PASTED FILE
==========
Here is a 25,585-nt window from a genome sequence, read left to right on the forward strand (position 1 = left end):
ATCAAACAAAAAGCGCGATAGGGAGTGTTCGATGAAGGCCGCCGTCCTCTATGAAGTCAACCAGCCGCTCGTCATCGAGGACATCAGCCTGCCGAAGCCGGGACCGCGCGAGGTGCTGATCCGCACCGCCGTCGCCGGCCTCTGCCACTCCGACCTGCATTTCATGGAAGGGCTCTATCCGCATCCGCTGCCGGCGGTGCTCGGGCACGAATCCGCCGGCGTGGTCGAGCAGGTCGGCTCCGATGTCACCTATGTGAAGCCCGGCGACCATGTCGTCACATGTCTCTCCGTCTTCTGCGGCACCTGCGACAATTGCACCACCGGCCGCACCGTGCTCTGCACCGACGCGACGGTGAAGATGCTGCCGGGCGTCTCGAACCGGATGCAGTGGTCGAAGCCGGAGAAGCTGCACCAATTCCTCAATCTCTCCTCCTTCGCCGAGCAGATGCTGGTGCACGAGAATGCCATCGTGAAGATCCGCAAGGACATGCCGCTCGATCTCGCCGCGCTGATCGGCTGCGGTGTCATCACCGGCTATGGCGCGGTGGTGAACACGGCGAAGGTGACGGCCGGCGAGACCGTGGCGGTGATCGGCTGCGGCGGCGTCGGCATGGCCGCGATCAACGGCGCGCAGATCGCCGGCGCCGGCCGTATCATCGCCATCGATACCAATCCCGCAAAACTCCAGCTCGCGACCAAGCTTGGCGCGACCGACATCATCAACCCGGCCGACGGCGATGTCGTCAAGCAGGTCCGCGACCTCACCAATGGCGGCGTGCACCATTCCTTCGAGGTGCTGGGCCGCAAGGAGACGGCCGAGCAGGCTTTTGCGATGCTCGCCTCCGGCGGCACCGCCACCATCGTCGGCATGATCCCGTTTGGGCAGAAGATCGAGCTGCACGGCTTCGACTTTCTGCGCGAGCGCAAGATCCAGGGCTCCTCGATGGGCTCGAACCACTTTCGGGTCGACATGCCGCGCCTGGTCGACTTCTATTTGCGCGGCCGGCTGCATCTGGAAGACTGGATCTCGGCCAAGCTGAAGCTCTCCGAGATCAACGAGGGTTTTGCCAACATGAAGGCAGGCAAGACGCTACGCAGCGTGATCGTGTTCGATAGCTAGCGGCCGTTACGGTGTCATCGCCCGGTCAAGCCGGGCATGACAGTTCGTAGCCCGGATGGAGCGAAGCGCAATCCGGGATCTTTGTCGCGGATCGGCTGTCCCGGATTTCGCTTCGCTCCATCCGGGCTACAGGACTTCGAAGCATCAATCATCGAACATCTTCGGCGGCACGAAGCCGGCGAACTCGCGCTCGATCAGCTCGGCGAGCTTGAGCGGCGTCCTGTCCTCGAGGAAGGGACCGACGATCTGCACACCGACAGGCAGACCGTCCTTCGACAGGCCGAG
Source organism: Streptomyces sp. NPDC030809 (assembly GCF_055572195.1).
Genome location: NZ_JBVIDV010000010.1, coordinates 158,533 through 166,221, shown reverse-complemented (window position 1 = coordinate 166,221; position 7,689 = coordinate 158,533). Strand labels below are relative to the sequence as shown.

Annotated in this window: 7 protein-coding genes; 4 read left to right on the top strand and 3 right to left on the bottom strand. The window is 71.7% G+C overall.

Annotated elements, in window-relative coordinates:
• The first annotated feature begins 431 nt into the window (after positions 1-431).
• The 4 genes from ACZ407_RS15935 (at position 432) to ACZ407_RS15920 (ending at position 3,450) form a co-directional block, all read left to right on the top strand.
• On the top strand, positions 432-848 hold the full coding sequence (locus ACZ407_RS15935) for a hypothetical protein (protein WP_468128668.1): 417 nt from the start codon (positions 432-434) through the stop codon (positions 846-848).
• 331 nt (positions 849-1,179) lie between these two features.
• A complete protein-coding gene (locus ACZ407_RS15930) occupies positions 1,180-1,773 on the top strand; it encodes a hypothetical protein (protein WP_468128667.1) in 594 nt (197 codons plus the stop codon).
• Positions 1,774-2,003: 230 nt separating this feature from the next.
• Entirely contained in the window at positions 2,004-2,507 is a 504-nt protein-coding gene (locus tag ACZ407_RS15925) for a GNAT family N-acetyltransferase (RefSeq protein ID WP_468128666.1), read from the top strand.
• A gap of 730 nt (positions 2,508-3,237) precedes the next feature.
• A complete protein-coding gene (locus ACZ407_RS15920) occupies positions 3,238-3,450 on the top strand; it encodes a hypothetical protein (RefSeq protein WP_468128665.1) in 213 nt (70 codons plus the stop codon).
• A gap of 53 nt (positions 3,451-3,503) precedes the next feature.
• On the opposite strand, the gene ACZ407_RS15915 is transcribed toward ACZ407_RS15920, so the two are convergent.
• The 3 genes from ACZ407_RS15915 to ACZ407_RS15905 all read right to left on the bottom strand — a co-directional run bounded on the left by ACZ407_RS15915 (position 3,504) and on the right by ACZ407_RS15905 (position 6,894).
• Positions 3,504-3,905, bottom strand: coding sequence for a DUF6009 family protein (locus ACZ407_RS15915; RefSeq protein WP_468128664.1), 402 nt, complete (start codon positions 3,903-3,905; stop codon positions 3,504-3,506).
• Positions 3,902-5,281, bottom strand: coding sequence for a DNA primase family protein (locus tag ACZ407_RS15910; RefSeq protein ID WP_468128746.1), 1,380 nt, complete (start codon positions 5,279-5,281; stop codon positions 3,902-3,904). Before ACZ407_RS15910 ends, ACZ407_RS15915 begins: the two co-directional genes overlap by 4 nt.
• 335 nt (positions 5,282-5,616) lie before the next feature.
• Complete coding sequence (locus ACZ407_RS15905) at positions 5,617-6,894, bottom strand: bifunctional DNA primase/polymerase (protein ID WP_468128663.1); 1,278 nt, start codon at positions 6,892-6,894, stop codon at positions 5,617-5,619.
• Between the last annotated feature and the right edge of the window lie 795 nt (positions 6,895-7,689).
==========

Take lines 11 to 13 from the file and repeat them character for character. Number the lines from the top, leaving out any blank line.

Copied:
• A complete protein-coding gene (locus ACZ407_RS15930) occupies positions 1,180-1,773 on the top strand; it encodes a hypothetical protein (protein WP_468128667.1) in 594 nt (197 codons plus the stop codon).
• Positions 1,774-2,003: 230 nt separating this feature from the next.
• Entirely contained in the window at positions 2,004-2,507 is a 504-nt protein-coding gene (locus tag ACZ407_RS15925) for a GNAT family N-acetyltransferase (RefSeq protein ID WP_468128666.1), read from the top strand.